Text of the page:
By lukewinn and Luke Winn
March 16, 2010

Utah State

Brian Green's Utah State club is the most statistically strong 12-seed in the tourney field. (AP)

You can't make all of your tourney-pool decisions based on statistics. No magic numbers exist -- not efficiency, not adjusted scoring margin, and especially not the average salary of a school's graduates (Cornell in the Final Four!) -- that predict every winner. But you can make better bracket decisions by paying attention to the right stats. Since none is more revealing than the efficiency numbers on, those are what I'll use to take a look at the Cinderellas:

• I like to go with my gut when making upset picks -- but before locking them in, I'll check the gap in the two teams' Pythagorean winning percentage to make sure I'm not being ridiculous. You don't need your Cinderella to be ranked higher in efficiency than its foe to feel comfortable about taking an 11 over a 6, or a 12 over a 5, or even a 13 over a 4. You just want there not to be a statistical chasm between the two teams.

These are the four 11-13 seeds that rank the closest to their first-round opponent:

1. Utah State (12) vs. Texas A&M (5), South Region (+3)

The WAC champs aren't favored to win this game by Vegas, but they're actually three spots ahead of the Big 12's Aggies in the rankings. As much as everyone's certain that UTEP will knock off Butler -- and I picked that to happen -- this is the most statistically close 5-12 game:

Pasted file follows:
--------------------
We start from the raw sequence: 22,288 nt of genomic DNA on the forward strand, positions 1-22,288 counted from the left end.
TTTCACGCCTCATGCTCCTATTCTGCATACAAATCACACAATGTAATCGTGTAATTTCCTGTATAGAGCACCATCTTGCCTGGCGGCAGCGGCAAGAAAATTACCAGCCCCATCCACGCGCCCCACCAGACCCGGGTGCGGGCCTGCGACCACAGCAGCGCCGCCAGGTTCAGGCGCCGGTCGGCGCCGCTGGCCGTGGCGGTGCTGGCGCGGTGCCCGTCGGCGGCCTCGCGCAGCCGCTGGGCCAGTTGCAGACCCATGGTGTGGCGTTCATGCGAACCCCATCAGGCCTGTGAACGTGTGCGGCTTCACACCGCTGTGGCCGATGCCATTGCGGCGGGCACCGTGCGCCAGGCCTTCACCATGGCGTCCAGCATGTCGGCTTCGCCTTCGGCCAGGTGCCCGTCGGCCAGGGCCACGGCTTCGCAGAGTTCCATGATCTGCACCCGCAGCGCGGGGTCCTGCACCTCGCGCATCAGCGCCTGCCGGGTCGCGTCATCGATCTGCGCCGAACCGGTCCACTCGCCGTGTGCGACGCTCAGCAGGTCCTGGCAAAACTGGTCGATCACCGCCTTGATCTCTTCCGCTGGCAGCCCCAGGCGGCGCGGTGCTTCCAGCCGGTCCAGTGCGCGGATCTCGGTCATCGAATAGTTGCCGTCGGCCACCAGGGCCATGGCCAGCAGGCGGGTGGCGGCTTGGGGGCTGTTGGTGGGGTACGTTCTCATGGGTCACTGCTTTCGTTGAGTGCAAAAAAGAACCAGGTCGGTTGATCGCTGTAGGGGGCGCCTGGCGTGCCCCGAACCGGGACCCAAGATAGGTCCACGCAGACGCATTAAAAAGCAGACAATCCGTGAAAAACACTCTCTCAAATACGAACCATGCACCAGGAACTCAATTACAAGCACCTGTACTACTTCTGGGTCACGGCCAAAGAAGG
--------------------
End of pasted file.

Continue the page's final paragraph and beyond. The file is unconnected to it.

Adj OffEff    Adj DefEff    Pyth. Win%

(Nat'l Rk.) (Nat'l Rk.) (Nat'l Rk.)

Texas A&M 111.9 (39) 89.9 (23) .925 (23)

Utah St. 116.4 (14) 93.0 (54) .930 (20)

2. Old Dominion (11) vs. Notre Dame (6), South Region (+5*)

Utah State isn't the only double-digit-seeded mid-major to have a better efficiency profile than its first-round matchup. The Monarchs' D is so much better than the Irish's that ODU ranks five spots higher:

               Adj OffEff    Adj DefEff    Pyth. Win%

(Nat'l Rk.) (Nat'l Rk.) (Nat'l Rk.)

Notre Dame 119.8 (4) 99.3 (140) .897 (38)

Old Dominion 107.9 (72) 88.5 (16) .907 (33)

(* I didn't list this one first, because its +5 gap comes with a warning: The Irish changed their identity near the end of the season, and as Andy Cox's analysis at Crashing the Dance revealed on Tuesday, they're much hotter than the Monarchs are in March.)

3. Washington (11) vs. Marquette (6), East Region (-1)

The (speedy) Huskies and (slowed-down) Golden Eagles play at completely different paces, but their efficiency profiles are almost identical. The biggest thing to note about this game is that no matter who wins, they're far more efficient than the team they're likely to face in the second round: third-seeded New Mexico. The Lobos rank 47th overall on, making them the weakest No. 3 seed by far.

               Adj OffEff    Adj DefEff    Pyth. Win%

(Nat'l Rk.) (Nat'l Rk.) (Nat'l Rk.)

Marquette 114.3 (22) 92.6 (48) .919 (28)

Washington 112.6 (32) 91.5 (38) .916 (29)

4. Minnesota (11) vs. Xavier (6), West Region (-7)